If you get into a situation where you’ve consistently lost speed or you can’t quit match up to the Suggested Line, be sure to take advantage of Rewind if you have it turned on. Its simple to just go back 5 or 10 seconds in the race and perform that section better.

 Aiming for the Suggested Line

The Forza 7 campaign makes a point of saying it over and over, but it bears repeating again: after you have the basics down, and whether you are using Assists or not, adaptability is the name of the game here.

Weather conditions will change how you need to drive. A race filled with semi trucks instead of sports cars will change how you need to drive. Getting clipped by another car because you weren’t paying attention will change how you need to drive.

Practice is your best method of mastering these changes, so jump in and try out different vehicles on different tracks with different weather. There are 700+ vehicles to choose from, so its not like you are ever going to be short on options or new driving styles.

Forza 7 New Mechanics

For those returning to the series, there are some changes you need to be aware of before jumping in. Most notably are the ways in which you can earn more money or get new options for your vehicle collection.

As was mentioned above, turning on the easy Assists doesn’t lower your earnings… but increasing the Drivatar difficulty will increase what you earn. Changing the Drivatar skill level to Above Average or higher bumps up your race rewards — so if you want more cash, give it a try. Keep in mind though that the difficulty gets crazy, quickly. At the higher levels on the more difficult circuits it can be a challenge to ever win if you haven’t mastered your particular vehicle and the current track.

Next up are Mods, which you can earn through the randomized prize crates. Yeah, we know, nobody’s stoked about this change all AAA games seem to have nowadays, but its here so you’ve got to learn to deal with the change.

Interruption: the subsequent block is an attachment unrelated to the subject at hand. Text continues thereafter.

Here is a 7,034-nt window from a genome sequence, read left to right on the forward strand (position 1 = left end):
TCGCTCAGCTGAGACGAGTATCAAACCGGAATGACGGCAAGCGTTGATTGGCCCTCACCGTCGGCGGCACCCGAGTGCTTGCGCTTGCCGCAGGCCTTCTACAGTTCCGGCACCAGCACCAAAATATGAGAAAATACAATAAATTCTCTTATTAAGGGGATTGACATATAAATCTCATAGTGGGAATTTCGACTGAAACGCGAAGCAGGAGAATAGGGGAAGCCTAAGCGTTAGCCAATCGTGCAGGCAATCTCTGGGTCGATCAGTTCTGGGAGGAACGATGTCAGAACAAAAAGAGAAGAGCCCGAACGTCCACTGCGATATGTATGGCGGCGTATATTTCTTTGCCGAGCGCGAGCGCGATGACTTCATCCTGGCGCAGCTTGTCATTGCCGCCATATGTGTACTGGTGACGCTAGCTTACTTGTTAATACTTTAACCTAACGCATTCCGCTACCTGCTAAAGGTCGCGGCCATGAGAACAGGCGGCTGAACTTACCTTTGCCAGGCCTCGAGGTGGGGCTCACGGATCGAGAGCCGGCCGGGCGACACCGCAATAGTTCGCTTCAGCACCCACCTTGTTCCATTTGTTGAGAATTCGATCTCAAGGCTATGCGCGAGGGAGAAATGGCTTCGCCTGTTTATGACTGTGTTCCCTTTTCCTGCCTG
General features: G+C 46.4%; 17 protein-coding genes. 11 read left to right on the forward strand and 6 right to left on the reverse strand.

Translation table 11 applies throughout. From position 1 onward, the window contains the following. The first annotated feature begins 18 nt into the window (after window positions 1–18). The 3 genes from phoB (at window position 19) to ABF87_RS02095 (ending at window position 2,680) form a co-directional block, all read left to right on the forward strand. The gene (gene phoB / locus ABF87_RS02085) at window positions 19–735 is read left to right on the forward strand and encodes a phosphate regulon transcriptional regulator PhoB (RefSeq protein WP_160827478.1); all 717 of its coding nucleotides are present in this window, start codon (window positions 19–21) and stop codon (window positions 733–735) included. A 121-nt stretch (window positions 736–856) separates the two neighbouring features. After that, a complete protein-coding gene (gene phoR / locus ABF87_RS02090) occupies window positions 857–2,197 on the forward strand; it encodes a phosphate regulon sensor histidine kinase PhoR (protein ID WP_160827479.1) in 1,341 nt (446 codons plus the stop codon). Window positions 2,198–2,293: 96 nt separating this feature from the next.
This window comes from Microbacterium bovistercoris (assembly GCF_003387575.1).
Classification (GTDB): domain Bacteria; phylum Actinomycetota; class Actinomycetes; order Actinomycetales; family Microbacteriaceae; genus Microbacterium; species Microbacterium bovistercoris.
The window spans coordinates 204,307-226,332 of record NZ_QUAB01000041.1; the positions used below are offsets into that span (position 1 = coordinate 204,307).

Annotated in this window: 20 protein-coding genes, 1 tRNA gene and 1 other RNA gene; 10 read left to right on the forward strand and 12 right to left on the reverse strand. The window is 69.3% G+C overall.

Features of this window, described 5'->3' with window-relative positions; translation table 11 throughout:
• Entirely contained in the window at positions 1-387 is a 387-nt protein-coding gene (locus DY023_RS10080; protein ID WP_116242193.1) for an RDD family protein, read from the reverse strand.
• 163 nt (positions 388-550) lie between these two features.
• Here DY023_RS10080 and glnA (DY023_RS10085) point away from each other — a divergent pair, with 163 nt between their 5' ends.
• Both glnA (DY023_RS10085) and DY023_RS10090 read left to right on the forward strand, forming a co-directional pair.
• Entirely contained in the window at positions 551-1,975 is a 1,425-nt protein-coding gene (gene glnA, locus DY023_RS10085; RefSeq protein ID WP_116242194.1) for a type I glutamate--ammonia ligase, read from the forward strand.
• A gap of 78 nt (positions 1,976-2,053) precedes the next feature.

Opening a prize crate and hoping for the best…

While you might get a minor cosmetic and mechanical change to your vehicle in a loot crate, you can also get a Mod that increases your earnings significantly, and that’s what you want to shoot for. So open these up as often possible.

Finally, make sure to lay down the cash to buy new cars frequently, because this time around your Car Collection rating actually has an impact not just on achievements, but on the quality of other vehicles you can buy and what rewards you receive on increasing your ranking.

 Gotta keep upgrading those cards with Mods!

Ready to race? Get to it then, because that’s the basics of everything you need to know to play! Have any other Forza 7 driving tips and tricks we should try out? Let us know in the comments section.

About the author

Ty Arthur

Ty splits his time between writing horror fiction and writing about video games. After 25 years of gaming, Ty can firmly say that gaming peaked with Planescape Torment, but that doesn't mean he doesn't have a soft spot for games like Baldur's Gate, Fallout: New Vegas, Bioshock Infinite, and Horizon: Zero Dawn. He has previously written for GamerU and MetalUnderground. He also writes for PortalMonkey covering gaming laptops and peripherals.